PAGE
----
By running only on modified files for PRs and running on the whole codebase for commits to trunk, this will ensure that coding standards are met in the whole codebase regardless of how it's merged.

This is fortunate as the same can't be said for tests where we need to make sure that all tests pass rather than just the ones added in a PR (because the PR could be testing an existing class/method that other tests in the codebase rely on, so we need to make sure that its code doesn't break those tests).

#4 in reply to: ↑ 2 @johnbillion
3 years ago

Replying to desrosj:

I’ve wondered in the past if we could store that cache between workflows, similar to how the NodeJS and Composer dependencies are cached between workflow runs.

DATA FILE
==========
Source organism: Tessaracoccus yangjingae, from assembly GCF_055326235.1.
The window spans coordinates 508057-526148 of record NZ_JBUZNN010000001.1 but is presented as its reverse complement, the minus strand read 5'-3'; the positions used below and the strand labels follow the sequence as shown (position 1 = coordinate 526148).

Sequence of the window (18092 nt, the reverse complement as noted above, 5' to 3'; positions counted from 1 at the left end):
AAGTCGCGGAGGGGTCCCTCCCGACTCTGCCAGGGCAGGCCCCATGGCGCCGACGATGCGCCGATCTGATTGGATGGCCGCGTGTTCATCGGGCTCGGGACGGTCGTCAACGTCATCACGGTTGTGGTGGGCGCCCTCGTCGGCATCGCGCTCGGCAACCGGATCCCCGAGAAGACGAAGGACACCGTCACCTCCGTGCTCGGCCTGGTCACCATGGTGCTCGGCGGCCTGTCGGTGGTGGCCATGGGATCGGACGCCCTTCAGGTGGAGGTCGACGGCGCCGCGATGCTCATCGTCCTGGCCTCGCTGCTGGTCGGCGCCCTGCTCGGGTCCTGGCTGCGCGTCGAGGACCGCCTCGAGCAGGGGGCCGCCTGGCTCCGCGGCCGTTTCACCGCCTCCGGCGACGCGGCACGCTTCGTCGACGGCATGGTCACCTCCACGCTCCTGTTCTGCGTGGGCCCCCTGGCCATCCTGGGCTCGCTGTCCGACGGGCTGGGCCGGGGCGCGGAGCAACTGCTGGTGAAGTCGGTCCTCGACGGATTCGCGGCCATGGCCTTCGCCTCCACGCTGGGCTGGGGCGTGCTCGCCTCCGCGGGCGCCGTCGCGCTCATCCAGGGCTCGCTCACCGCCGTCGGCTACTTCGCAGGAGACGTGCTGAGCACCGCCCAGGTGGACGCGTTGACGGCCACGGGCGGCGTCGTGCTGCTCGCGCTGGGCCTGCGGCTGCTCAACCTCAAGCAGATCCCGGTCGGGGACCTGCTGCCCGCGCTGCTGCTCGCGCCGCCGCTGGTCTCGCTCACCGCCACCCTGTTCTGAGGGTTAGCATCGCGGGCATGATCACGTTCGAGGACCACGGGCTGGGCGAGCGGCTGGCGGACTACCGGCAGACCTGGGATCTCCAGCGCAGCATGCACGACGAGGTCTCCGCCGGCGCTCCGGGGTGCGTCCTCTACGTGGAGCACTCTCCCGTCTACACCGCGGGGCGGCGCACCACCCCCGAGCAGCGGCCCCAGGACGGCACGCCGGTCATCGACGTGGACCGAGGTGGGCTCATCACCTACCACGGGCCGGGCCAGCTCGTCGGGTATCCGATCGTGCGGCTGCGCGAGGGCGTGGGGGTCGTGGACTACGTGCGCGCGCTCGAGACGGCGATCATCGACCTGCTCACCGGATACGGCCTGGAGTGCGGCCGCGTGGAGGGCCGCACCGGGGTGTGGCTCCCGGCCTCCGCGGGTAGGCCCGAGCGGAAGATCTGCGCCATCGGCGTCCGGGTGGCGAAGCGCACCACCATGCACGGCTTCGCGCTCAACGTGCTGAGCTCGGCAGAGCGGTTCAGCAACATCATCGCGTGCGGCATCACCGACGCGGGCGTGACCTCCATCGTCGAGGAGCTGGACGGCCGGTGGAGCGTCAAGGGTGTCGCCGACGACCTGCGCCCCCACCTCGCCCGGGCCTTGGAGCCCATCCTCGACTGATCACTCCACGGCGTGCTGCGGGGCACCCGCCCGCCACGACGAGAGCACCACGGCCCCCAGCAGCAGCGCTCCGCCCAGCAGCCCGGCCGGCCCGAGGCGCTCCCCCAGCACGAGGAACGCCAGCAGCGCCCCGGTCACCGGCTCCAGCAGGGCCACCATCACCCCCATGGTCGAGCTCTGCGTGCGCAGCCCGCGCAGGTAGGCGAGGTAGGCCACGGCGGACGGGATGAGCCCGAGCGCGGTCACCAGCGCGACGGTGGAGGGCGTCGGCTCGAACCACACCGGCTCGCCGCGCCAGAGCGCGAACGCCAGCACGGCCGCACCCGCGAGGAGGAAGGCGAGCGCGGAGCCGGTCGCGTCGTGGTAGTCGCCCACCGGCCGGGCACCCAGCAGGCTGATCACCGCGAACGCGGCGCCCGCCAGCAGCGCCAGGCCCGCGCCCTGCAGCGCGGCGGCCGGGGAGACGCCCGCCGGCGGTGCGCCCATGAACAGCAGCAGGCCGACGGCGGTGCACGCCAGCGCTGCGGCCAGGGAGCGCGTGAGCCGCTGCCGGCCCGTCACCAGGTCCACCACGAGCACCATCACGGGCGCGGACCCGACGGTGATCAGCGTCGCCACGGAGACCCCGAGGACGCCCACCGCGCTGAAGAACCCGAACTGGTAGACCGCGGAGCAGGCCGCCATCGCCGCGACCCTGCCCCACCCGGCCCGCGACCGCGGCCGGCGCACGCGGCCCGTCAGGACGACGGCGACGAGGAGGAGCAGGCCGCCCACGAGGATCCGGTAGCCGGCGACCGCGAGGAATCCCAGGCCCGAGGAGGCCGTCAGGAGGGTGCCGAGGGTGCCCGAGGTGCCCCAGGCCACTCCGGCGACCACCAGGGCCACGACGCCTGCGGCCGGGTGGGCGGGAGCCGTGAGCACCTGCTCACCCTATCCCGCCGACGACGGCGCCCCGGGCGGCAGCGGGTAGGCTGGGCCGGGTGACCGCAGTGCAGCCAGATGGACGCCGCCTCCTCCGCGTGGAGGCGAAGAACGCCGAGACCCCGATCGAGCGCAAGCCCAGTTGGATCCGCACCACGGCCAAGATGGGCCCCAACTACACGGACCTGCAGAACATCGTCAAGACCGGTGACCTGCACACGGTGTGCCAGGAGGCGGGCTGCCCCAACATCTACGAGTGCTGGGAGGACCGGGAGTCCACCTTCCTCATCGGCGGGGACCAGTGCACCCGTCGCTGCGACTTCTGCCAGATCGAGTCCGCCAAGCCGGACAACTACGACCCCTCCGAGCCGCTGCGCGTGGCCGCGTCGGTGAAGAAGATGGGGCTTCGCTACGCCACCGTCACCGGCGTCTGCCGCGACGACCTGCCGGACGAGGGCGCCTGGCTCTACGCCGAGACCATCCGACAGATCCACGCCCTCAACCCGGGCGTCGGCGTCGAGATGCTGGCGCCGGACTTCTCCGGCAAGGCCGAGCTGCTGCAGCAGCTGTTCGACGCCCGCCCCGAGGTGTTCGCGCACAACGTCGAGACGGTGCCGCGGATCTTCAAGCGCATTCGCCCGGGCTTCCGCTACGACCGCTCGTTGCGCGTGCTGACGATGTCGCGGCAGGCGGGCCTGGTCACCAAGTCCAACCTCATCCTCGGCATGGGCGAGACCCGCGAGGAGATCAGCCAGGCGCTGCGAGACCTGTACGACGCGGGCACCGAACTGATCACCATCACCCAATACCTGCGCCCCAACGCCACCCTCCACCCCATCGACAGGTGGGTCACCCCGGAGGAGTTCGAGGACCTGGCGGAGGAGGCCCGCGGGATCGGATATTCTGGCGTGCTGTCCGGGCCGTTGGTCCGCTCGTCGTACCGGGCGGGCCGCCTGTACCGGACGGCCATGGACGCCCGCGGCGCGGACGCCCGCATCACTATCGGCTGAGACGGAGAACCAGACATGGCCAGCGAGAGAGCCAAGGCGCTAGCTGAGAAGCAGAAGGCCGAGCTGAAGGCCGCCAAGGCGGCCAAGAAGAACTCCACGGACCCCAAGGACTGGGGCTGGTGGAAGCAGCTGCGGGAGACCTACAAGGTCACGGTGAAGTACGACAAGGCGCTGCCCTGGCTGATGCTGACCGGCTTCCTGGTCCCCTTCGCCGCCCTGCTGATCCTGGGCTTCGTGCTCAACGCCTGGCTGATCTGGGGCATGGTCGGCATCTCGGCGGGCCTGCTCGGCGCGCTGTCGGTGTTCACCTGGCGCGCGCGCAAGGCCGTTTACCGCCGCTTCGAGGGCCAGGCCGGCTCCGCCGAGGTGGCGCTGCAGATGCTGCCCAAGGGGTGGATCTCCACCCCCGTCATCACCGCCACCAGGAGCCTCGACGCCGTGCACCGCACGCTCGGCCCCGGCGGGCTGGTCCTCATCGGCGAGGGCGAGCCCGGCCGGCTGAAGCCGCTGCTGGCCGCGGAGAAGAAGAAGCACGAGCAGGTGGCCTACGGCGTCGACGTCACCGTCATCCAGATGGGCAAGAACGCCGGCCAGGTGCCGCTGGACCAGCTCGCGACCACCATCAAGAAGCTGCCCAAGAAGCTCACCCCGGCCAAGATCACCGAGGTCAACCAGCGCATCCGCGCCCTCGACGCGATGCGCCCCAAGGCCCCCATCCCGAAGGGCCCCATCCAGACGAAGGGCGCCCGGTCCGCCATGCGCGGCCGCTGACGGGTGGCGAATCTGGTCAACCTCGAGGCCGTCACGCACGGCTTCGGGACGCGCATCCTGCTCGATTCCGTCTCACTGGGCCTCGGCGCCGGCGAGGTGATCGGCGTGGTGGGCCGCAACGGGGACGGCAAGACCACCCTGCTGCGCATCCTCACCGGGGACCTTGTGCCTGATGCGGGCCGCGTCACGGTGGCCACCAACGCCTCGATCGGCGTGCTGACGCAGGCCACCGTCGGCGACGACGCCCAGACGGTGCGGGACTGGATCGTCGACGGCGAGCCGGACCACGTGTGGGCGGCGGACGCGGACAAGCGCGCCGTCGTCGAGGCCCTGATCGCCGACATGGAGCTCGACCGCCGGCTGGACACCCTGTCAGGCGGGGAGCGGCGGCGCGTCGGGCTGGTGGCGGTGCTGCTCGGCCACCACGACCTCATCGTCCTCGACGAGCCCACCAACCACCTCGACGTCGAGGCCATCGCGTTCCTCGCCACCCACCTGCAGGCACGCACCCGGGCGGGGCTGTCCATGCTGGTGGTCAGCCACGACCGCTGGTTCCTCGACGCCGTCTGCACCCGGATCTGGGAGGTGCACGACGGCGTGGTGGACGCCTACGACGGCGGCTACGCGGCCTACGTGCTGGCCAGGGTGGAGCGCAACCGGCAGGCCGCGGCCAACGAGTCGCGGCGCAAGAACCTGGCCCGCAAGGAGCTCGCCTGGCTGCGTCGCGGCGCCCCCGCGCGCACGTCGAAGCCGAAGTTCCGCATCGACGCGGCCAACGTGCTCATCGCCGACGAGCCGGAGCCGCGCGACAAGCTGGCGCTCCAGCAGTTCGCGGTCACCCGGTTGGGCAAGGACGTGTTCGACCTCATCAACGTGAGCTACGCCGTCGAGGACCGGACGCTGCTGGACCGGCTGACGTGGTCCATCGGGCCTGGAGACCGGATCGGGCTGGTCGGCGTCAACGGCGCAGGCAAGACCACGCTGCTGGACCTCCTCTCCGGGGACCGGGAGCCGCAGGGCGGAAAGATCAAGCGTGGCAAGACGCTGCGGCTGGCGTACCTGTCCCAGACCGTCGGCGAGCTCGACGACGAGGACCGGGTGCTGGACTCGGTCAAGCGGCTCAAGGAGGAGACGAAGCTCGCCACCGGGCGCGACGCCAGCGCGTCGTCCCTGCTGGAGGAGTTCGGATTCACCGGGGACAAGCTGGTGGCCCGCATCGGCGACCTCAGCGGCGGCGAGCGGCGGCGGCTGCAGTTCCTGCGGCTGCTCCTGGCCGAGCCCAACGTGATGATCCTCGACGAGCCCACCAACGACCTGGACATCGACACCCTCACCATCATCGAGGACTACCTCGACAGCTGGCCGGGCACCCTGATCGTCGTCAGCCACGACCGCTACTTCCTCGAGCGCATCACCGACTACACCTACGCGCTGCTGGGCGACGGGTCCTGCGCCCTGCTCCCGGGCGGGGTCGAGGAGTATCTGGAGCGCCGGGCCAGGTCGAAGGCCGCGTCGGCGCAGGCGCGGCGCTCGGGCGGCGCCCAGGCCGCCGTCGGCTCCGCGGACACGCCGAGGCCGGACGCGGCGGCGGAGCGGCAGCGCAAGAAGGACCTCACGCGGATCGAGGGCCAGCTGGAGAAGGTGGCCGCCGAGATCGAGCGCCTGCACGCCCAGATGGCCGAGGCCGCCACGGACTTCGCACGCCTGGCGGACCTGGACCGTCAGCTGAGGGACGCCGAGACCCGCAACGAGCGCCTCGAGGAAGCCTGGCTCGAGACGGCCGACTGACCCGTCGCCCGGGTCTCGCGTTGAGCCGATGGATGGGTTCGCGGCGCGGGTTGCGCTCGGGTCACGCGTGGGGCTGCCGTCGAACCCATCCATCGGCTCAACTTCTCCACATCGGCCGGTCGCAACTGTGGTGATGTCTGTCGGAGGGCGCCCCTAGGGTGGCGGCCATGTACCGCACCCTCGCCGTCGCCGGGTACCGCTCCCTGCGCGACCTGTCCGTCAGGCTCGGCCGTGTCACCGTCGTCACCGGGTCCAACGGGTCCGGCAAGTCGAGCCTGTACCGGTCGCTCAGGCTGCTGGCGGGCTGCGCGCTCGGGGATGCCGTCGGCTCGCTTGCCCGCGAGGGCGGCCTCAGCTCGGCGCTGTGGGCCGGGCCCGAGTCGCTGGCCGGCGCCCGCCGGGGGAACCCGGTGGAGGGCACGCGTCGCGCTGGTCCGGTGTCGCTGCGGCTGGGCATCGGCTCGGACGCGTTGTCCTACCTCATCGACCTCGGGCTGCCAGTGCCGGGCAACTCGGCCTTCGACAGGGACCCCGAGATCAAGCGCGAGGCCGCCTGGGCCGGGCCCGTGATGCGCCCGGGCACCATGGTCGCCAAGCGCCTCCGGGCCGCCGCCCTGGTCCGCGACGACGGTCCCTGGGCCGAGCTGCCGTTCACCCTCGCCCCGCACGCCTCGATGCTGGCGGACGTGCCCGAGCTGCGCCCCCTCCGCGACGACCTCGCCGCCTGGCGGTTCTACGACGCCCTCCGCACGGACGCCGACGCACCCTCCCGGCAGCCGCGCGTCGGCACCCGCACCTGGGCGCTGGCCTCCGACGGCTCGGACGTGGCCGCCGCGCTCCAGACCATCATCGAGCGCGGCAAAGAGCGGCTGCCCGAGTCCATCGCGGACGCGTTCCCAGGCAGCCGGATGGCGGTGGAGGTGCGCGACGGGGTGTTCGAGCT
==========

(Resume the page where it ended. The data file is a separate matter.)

#5 in reply to: ↑ description @johnbillion
3 years ago

Replying to costdev:

In the build up to the feature freeze, we've seen a number of Pull Requests fail CI on Coding Standards issues that existed within core commits.

How common a problem is this?

The underlying problem is that commits are being made to core that fail the coding standards checks. I would rather address this root cause to prevent that from happening.

#6 @costdev
3 years ago

Most recently it happened a number of times leading up to the feature freeze. Given that it's a busy and stressful time, this increased the frequency of the issue and its impact.

In general, I would say that it ranges from a minor inconvenience during quiet periods, to unnecessary additional stress/work for Committers during an already very busy/stressful period.